So while it may be very satisfying to complain about how poorly USB-C has been implemented and comment on how difficult it will make corporate and personal I.T. support, the reason I posted my proposal for marking the various types of USB-C cables with colored tape is to see if we can come up with systems to simplify and organize cable marking. We have some very experienced folks here on MacInTouch and might be able to set a good example for cable manufacturers at the very least, and at best, who knows what we might accomplish?

I've done mostly corporate Mac support for nearly 30 years and have already had issues doing both remote and in-person support for systems using USB-C cables. Setting up cable marking systems for the various types and speeds of cables should greatly simplify support and reduce costs for purchasing and deploying cable and adapter hardware.

Here's an example of how such a system would work in a support call. After an unsupported or unauthorized move of remote corporate customers you get a call saying, "I've hooked all the cables back up, but my USB-C monitor isn't getting signal, my 2017 15" MacBook Pro isn't charging, and my external USB dock isn't working." Just think how easy it would be to tell them, "Use cables marked with orange or red for your monitor, use cables marked with blue for your charger, and use any cables not marked green or blue for your external USB hub." The alternative would a long, frustrating call delving into cable types, possible markings by manufacturers, and trial-and-error testing of all these peripherals.
 



Ric Ford

MacInTouch
...the reason I posted my proposal for marking the various types of USB-C cables with colored tape is to see if we can come up with systems to simplify and organize cable marking.
As I suggested before, I'm not sure that simple color labels can handle all the complexity involved here, unless you restrict the collection of cables within your own organization to a very small subset of the possibilities. Otherwise, it might be simplest to just attach text tags to the cables, identifying all the relevant attributes, e.g.
  • data speed (Gbps) or none (charging only)
  • USB only or Thunderbolt 3
  • power-handling (Watts)
  • optical or copper
  • active or passive
  • alternate modes (e.g. HDMI 1.4b, DisplayPort 1.2, 4K@60Hz, etc.)
 


Interesting direction for Thunderbolt and USB-C: convergence in the USB-4 specification. Wonder if it will bring a single cable type. But nice to know Apple chose wisely in interfaces this time, if not in cable multiplicity.
 


I’m not a technophobe, nor am I a knee-jerk get-off-my-lawn type when new “kids” show up in my computing neighborhood, but my eyes glaze over when I consider the state of USB 3.x.?! and related phenomena such as the USB-C ports on newer Mac laptops. This kind of thing really needs to be clear, easy to understand, and fairly idiot-proof, and recent USB 3 specs and designations are not.
I have a 2016 MacBook Pro with four Thunderbolt/USB-C ports. I have not really had problems with all of the various protocols and speeds so far. USB-C connectivity is not hard, in that you are looking for a physical connection, and all of my connections are simple physical connections to external devices like cameras and backup hard disks except I do have the LG/Apple monitor that connects to a Thunderbolt port that has charge, USB 2, plus two video streams. I could see how building your own monitor connection could really be complex and a pain. I just plugged in the cable that came with the monitor and it just works. I use the Apple brick plus cabling for charging my computer.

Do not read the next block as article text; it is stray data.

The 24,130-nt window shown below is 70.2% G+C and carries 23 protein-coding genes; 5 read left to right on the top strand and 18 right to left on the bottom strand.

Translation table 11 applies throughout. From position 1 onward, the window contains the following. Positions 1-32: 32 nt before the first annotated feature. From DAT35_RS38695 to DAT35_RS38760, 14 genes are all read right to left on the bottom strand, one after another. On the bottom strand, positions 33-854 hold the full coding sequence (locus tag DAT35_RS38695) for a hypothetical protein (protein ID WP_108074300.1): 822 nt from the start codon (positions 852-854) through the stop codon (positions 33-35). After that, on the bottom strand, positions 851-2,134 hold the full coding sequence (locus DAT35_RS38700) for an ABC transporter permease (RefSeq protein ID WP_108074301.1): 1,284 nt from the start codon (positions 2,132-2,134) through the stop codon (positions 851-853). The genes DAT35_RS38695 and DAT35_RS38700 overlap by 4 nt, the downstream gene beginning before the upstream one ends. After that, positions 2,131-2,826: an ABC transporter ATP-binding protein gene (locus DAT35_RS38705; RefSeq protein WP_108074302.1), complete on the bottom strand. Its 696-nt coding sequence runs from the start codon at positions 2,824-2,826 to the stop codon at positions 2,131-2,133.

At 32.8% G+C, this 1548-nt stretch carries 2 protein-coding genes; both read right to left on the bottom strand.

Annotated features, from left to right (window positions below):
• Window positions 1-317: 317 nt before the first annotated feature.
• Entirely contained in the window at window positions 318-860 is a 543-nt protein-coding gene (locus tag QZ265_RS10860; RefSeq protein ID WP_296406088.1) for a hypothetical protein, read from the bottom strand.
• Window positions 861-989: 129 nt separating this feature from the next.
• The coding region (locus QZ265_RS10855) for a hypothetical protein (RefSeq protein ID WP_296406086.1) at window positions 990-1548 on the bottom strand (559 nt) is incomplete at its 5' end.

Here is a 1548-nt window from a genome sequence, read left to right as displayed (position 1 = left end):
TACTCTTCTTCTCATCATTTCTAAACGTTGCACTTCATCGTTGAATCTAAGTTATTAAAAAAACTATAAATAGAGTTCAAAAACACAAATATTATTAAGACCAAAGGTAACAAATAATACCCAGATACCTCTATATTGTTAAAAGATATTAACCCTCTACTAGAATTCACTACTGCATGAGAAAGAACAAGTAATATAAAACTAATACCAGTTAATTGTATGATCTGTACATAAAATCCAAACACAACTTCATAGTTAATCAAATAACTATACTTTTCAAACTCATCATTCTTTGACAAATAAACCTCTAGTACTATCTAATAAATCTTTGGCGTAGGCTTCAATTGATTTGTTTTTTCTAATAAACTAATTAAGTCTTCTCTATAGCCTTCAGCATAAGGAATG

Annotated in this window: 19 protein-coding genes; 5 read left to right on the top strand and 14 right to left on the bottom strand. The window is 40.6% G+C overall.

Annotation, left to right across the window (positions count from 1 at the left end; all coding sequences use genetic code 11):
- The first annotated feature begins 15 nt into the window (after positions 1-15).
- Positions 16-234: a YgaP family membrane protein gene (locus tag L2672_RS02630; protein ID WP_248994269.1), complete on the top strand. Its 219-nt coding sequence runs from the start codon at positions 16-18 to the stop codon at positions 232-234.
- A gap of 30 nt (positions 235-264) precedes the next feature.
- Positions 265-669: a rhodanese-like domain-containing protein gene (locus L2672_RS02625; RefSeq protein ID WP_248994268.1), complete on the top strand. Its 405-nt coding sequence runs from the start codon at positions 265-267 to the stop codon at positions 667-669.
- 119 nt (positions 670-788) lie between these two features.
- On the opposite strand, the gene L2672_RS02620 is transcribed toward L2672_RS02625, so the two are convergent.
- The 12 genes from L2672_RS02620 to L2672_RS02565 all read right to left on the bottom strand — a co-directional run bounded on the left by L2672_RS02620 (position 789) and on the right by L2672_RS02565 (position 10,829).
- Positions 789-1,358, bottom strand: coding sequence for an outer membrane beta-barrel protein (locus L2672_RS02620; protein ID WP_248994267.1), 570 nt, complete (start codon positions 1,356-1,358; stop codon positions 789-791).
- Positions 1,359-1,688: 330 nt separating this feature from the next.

I turned an old leather CD player portable pouch into my cable container. It has two sides with zippers, so on one side I have my USB-C/Thunderbolt cables. They are fairly simple. I did buy a a couple of USB-C/Thunderbolt cables with specific USB physical connectors, such as to a USB connector with the ridge in the middle [USB 3.0 Micro-B] and another cable to connect to my iPhone. And I have one USB-C dongle to standard USB connection. Not very many special USB-C cables needed. When I purchased the Samsung T5, I picked up a short cable which fits in the external T5 case.

The second pocket has all of the various connectors that plug into the standard USB connectors or into the dongle from the first pocket. This second pocket has a rat's nest of so many different cables. So many various USB connector ends to connect to my camera, to charge up a mouse, to charge up my keyboard, to charge up my bluetooth car hands-off device, to charge up and/or connect to my headphones. There is some duplication of cable connectors but not much. Almost as bad as having a specific oil filter for every car. The problem with so many USB connectors long predates USB-C and Thunderbolt.

As far as dongles, I really do not carry very many. Note that it is not terribly costly to get a little USB3 adaptor to USB-C (they are about 1/2 inch or less long) for each of your existing USB cables , thus converting all of them to USB-C connectivity, and not use a dongle cable. It is the USB 2/3 connector mess that requires lots of cables. And I really like being able to power my MacBook Pro from either side.